Hearing the word “audit” strikes fear into the hearts of even the bravest of men and women. There are so many myths and negative views when it comes to an IRS audit. No one wants to be audited by the IRS. Avoid making these seven mistakes and you should okay.

Not reporting all income.

Being self-employed or freelancer can be quite tricky. And sometimes, people try to hold onto money by not reporting all of the income they’ve made. This is a huge mistake because the IRS receives the same 1099 and W-2 tax forms that you do. If your income does not match up to what they have, that sends a red flag to the IRS and you will likely be audited.

Excessive businesses expenses.

Business expenses are the cost of carrying on a trade or business. An example of a business expense would be office supplies, a vehicle designated specifically to conduct business. A red flag to the IRS would be a cell-phone bill with too many personal calls.

Reporting a home office.

The IRS says that the criteria for claiming a home office on your taxes must show that the business receives “regular and exclusive useof that office and it is the principal place of your business.” The home office cannot be just a convenient place to work from time to time. You must have a designated space for your work and use that space exclusively for work.

Using the wrong filing status.

Marriage and divorce happen and so, too, do changes in filing status.Going from filing “Married filing jointly” to “Single, head of household” could be a possible IRS audit trigger. Make sure you fill out all of your information correctly to ensure you don’t draw the ire of the IRS.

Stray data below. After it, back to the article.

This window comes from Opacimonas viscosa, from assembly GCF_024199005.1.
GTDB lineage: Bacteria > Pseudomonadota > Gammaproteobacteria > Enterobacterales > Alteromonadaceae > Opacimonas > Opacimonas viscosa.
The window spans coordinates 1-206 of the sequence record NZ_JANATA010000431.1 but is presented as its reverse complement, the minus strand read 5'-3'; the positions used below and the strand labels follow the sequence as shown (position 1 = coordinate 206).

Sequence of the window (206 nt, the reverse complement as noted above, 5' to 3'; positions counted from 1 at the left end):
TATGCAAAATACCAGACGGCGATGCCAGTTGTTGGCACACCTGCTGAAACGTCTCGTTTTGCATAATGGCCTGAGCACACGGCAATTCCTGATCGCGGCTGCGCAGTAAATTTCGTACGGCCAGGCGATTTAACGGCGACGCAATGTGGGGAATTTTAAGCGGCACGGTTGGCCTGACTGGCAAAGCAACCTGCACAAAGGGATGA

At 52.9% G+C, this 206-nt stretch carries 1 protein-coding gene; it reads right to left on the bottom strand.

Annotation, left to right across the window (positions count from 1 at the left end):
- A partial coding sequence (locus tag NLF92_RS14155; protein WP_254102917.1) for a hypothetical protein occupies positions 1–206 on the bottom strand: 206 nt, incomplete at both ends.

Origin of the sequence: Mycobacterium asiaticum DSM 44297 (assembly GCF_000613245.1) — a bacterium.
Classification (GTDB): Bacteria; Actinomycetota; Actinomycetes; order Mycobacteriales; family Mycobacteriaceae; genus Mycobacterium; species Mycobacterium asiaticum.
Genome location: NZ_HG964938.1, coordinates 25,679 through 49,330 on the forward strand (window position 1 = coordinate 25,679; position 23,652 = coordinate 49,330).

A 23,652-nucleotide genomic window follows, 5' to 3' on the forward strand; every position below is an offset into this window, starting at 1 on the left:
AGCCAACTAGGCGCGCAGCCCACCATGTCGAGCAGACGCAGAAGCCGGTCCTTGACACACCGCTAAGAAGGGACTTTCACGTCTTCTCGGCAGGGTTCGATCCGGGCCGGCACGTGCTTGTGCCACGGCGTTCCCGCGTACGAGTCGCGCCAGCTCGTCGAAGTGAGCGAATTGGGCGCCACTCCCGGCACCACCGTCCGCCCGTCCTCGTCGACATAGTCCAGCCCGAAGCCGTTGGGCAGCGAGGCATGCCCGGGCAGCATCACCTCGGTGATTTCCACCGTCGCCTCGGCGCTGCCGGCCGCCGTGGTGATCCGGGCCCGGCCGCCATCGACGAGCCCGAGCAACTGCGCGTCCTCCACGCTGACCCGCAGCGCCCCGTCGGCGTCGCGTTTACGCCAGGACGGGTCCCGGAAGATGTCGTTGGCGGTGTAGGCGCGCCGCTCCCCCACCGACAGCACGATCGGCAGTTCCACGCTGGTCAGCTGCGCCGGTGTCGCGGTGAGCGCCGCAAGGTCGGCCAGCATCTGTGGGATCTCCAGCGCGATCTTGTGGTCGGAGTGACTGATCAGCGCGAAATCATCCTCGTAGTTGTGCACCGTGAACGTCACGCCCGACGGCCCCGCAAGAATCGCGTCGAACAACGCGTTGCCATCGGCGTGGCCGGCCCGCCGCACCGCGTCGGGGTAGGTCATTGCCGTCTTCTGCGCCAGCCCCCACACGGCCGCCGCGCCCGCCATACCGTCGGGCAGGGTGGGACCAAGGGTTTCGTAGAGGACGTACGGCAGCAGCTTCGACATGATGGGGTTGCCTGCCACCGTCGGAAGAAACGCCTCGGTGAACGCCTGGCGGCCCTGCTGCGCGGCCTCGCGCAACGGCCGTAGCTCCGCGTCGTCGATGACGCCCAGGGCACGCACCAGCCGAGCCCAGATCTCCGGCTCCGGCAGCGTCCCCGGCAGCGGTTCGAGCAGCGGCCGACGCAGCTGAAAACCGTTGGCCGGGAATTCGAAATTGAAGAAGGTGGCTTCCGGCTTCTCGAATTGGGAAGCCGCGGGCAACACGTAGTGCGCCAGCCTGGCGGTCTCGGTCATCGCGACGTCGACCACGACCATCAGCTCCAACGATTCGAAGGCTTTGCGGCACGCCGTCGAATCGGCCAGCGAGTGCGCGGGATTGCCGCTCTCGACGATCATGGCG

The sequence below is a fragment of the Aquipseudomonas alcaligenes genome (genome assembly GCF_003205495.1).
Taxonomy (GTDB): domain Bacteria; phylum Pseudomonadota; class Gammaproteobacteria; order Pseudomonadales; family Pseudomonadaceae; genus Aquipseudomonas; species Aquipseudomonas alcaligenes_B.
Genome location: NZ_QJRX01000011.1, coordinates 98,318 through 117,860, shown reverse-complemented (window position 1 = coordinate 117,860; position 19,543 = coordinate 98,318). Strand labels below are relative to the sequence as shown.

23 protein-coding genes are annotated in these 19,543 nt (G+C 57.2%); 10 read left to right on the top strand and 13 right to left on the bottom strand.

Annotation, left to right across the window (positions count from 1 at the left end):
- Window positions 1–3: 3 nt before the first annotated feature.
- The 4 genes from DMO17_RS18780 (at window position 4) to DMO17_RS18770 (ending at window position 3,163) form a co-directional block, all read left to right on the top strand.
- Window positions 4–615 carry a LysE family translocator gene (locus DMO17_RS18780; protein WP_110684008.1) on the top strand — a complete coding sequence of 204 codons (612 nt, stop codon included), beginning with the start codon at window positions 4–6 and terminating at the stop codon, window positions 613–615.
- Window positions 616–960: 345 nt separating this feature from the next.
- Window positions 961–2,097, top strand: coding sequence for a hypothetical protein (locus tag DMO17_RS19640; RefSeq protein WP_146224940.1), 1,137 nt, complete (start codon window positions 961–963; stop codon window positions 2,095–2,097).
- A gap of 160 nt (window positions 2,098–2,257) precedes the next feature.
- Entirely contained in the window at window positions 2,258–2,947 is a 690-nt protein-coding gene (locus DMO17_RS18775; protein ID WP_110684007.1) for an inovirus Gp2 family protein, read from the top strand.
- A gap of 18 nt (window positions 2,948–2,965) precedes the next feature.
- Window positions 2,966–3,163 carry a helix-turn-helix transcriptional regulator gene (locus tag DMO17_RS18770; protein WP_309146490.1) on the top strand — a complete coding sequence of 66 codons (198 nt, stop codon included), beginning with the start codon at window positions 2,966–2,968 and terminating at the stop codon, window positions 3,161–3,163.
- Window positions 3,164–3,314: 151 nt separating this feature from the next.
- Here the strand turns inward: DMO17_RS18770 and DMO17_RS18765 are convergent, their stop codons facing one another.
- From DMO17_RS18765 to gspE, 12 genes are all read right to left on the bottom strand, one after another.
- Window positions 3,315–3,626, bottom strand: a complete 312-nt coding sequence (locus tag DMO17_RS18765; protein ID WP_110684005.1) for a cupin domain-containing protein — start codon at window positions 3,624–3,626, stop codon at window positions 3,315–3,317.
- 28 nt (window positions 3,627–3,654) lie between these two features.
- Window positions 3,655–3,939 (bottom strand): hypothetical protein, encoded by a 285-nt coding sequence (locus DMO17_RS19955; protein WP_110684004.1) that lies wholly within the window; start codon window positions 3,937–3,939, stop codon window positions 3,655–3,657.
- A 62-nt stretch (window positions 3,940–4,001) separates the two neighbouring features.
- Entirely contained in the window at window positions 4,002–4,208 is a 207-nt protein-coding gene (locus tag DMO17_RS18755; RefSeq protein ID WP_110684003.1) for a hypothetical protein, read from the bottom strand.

Fudging your math and numbers.

People make mistakes. We’re human. However, your taxes should be one area where people do their best to pay close attention to detail. Some people even think they’re being helpful by rounding numbers to the nearest whole number. Don’t do that. The IRS expects to see cents and odd numbers. Rounding up will incur an IRS tax audit and fines.

Filing personal expenses as business expenses.

Some people try to claim personal expenses as a business expense. Be careful of what you mark as a business expense. For example, if you have a vehicle that you use for both personal and business use, claiming it on your tax returns can be cause for an IRS tax audit. Travel expense is an area that can raise a red flag. If your travel was not business-related, do not claim it as a business expense.

Claiming too many charitable donations.

Giving to charity is awesome and could be a tax write off. Make sure you keep proof of charitable donations. Don’t falsify donations and do not report what you cannot prove. Otherwise, you will raise the suspicions of the IRS.